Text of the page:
October 5th, my life changed tenfold as I sat in the office with the neurologist, hearing the words "You have Parkinson's". My head spinning, screaming inside, this cannot be what has been happening to me over the past year. It has to be a pinched nerve or just the aging process or the injury I sustained 2 years ago when I tripped on that crack in the sidewalk. I'm too young for this disease... doesn't it show up in people much older?
I leave the office, sit in my car, make a call to my sister (my rock), and the words spill out of me -- "It's Parkinson's", I am sobbing now, realizing what I had suspected for awhile, but denied. Since that day, I have immersed myself in research, trying to understand this new me. It all makes sense now, the tremor in the right hand, the shaky voice, my right leg not moving the way it used to, the balance issues. I am not just a klutzy person, my body has been yelling at me far longer than I've wanted to admit. I should have paid attention, after all I am a massage therapist and intuitively know the body. Why then had I been completely ignoring my own? Denial. Denial. Denial.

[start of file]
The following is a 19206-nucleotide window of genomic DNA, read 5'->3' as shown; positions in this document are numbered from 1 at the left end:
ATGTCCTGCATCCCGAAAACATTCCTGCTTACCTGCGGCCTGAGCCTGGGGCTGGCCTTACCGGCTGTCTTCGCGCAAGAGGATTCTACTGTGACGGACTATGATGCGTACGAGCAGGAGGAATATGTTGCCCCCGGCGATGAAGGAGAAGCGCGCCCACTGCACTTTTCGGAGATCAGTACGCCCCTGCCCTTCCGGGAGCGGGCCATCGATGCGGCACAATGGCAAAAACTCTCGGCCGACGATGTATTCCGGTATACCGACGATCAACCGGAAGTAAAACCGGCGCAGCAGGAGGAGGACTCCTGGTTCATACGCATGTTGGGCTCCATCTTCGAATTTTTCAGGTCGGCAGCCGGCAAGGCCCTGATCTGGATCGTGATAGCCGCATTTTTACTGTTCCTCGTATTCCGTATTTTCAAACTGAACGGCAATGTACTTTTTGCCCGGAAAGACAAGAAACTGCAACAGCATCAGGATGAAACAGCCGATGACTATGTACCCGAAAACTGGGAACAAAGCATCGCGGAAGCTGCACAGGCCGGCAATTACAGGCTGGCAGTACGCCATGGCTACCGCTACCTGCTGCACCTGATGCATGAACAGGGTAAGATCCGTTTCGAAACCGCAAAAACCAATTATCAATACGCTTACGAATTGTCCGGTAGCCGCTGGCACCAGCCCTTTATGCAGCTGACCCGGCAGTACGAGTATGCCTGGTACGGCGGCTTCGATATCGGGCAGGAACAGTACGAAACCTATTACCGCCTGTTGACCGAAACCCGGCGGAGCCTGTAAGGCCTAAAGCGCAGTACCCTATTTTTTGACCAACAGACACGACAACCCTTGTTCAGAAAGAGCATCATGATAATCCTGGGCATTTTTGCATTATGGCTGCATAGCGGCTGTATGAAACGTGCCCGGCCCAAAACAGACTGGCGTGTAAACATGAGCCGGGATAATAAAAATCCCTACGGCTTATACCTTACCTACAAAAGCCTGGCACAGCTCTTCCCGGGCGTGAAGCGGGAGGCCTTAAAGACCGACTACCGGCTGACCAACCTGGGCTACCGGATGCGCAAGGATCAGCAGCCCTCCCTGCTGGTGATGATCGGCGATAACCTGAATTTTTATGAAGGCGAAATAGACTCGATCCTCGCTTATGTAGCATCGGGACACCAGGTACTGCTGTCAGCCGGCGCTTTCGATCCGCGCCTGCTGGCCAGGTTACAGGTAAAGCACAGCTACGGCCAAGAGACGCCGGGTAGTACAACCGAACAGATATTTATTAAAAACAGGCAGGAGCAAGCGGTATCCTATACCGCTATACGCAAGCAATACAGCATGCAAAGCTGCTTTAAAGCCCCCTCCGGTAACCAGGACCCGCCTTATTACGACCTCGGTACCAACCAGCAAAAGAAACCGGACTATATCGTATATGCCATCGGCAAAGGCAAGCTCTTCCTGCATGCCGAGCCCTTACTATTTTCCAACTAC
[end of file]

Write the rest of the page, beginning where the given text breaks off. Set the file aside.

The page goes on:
Acceptance and making peace
I've made peace with this diagnosis and have set the wheels in motion to meet it head on. I have been a pretty healthy person and have stepped up to include the recommended dietary changes, added pilates to my workout routine, along with yoga (practicing for over 3 yrs on a daily basis), weights for strength and continuing with my long walks. I am newly diagnosed, so I am getting used to the meds (Carbidopa-Levodopa). I don't take anything stronger than an Ibuprofen on occasion, so having something I have to take 3x a day is not a norm for me.
I feel lucky in that I have health on my side, but I know this is not the case for many. I have struggles some days. My speech is slurred, I lose my balance just by standing up, I feel blank -- thoughts become muddled. Sleep is interrupted, but I have been like that most of my life. I am glad there is support like this website and forum. I don't want to trouble my family and friends with this. I don't want it to define me. I want to appear "normal". I don't want pity. I feel I can open up here. Thank you for listening.
Do you find music to be an important factor in your life with PD?